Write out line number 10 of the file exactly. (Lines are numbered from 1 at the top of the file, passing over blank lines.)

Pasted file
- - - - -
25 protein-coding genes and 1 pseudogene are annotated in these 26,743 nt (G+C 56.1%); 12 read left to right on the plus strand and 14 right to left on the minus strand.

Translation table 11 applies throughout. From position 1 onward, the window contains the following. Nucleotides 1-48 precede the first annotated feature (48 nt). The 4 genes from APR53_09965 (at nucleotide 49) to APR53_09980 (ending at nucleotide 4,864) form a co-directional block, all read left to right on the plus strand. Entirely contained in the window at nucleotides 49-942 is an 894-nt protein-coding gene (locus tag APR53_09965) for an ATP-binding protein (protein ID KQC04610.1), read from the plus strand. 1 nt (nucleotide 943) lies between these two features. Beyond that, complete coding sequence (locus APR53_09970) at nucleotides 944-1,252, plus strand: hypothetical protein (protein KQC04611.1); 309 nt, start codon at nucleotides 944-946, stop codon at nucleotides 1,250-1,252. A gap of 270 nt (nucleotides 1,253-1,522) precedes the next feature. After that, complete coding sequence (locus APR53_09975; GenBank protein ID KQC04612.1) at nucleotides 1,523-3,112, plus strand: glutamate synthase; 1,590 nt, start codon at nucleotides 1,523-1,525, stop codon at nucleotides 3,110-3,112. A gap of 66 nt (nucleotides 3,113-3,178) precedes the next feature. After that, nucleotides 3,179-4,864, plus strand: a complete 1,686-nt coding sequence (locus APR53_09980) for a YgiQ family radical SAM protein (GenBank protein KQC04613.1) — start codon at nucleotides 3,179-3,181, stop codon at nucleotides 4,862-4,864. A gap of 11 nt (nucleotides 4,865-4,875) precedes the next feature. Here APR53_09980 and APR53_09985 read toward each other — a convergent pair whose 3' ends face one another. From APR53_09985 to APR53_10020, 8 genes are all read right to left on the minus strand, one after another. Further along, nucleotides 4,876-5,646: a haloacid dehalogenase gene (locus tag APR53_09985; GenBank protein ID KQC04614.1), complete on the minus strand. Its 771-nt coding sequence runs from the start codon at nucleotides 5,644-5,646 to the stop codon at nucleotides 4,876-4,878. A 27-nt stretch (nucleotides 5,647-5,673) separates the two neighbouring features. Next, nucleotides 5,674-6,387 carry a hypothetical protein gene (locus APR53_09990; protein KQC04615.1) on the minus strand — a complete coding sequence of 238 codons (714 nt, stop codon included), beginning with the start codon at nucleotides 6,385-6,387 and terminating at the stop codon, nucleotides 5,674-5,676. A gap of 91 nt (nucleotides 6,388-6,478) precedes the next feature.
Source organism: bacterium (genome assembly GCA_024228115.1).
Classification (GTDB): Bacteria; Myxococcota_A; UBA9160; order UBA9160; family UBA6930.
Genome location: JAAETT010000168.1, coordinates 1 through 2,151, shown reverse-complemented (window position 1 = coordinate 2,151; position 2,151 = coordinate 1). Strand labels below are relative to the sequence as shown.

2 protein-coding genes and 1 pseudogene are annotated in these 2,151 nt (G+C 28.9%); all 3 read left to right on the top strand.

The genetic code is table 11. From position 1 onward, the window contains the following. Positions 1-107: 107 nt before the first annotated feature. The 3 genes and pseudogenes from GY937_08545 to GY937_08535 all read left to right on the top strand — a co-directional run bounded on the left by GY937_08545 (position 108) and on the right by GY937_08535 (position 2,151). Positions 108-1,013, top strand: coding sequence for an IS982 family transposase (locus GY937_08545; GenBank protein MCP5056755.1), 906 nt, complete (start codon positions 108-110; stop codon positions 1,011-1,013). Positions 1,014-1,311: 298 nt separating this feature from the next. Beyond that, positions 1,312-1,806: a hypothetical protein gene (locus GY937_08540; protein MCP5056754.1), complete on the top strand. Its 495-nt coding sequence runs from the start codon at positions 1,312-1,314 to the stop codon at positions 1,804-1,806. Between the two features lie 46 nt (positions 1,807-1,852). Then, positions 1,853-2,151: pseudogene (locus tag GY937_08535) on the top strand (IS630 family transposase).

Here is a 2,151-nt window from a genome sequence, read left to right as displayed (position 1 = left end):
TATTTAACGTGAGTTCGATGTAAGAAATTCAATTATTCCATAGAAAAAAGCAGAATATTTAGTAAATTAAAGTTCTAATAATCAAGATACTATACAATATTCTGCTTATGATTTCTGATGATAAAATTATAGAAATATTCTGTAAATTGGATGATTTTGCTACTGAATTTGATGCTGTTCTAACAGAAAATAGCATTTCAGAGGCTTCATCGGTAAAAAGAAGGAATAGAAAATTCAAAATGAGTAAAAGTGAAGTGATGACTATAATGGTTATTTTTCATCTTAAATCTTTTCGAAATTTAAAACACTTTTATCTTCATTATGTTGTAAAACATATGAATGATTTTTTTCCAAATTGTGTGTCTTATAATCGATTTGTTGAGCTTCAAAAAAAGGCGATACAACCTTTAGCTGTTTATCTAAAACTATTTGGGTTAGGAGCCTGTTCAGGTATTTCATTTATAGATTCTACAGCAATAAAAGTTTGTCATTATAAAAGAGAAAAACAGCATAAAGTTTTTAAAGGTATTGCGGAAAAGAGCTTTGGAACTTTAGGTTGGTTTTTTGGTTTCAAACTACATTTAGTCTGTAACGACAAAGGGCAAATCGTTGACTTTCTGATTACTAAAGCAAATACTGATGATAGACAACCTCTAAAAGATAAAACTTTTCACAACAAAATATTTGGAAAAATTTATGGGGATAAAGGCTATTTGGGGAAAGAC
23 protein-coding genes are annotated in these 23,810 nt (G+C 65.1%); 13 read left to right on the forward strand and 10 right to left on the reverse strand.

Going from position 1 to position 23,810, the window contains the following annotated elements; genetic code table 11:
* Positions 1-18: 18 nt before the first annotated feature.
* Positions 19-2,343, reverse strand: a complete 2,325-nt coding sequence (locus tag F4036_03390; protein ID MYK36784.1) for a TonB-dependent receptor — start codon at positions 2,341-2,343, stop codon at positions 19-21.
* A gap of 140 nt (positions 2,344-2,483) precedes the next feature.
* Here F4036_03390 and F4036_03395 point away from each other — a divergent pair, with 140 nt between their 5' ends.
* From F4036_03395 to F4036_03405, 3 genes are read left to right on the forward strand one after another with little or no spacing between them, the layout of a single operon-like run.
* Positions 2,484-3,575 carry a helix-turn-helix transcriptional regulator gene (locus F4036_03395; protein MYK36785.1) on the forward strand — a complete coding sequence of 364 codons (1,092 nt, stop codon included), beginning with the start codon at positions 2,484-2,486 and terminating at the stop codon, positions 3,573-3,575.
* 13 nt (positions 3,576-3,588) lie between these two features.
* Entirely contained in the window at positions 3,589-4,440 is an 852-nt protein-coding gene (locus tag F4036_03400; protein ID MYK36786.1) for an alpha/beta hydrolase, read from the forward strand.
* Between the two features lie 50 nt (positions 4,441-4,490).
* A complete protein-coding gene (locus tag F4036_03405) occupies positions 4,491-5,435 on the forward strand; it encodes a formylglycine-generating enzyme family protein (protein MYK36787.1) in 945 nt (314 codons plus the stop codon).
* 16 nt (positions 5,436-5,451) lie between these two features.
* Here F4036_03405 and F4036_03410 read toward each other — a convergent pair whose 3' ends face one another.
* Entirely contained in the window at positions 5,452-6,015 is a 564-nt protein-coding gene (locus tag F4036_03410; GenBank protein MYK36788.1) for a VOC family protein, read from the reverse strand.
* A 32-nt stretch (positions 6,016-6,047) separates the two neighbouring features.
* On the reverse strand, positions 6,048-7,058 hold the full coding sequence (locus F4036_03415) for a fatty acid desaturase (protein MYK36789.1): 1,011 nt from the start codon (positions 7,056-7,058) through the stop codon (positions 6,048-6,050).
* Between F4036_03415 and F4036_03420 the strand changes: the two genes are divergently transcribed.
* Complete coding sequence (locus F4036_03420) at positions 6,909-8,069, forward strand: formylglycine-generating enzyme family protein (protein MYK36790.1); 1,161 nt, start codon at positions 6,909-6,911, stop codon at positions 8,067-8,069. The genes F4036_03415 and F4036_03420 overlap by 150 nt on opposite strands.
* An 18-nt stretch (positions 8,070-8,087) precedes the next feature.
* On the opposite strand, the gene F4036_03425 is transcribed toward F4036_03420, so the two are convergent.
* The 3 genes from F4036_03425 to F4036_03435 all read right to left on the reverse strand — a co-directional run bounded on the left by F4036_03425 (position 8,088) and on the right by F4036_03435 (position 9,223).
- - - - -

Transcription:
23 protein-coding genes are annotated in these 23,810 nt (G+C 65.1%); 13 read left to right on the forward strand and 10 right to left on the reverse strand.